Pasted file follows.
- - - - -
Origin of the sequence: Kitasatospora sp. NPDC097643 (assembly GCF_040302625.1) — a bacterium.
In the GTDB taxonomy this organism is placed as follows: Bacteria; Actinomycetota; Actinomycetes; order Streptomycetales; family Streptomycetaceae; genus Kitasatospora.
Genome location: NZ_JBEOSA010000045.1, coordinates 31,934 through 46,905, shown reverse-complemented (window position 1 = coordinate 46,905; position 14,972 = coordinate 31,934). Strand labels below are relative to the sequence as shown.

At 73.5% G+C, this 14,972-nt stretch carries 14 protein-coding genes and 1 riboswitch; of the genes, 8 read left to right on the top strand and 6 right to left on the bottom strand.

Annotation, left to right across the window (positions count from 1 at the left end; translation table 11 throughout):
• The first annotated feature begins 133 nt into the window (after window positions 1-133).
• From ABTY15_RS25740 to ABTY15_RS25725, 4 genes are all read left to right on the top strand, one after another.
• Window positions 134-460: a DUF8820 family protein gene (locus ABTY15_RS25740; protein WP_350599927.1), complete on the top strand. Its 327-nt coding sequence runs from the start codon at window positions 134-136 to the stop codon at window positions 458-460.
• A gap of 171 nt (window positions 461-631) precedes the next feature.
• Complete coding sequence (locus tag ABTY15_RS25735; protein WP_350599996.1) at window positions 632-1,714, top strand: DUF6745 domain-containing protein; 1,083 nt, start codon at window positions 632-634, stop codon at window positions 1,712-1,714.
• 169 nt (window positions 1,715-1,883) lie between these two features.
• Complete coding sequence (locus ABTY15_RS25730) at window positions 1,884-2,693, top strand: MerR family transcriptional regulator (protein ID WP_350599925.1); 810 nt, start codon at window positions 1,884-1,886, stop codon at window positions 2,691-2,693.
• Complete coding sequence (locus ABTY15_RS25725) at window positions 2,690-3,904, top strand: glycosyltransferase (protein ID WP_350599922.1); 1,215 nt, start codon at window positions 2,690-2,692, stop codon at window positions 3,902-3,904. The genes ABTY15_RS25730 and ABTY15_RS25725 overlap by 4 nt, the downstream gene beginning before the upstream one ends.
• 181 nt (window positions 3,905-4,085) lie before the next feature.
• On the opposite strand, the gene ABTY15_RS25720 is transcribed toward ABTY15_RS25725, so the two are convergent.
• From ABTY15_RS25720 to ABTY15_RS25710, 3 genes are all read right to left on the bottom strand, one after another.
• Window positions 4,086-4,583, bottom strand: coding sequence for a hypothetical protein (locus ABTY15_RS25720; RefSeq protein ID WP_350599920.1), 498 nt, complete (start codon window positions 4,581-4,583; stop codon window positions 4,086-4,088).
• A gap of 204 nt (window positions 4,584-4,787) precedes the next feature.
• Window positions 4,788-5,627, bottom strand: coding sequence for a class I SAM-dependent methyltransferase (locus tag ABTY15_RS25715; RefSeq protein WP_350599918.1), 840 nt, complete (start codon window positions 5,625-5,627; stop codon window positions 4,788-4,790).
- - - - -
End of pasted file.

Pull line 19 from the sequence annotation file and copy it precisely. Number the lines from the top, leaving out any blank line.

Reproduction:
• Window positions 4,788-5,627, bottom strand: coding sequence for a class I SAM-dependent methyltransferase (locus tag ABTY15_RS25715; RefSeq protein WP_350599918.1), 840 nt, complete (start codon window positions 5,625-5,627; stop codon window positions 4,788-4,790).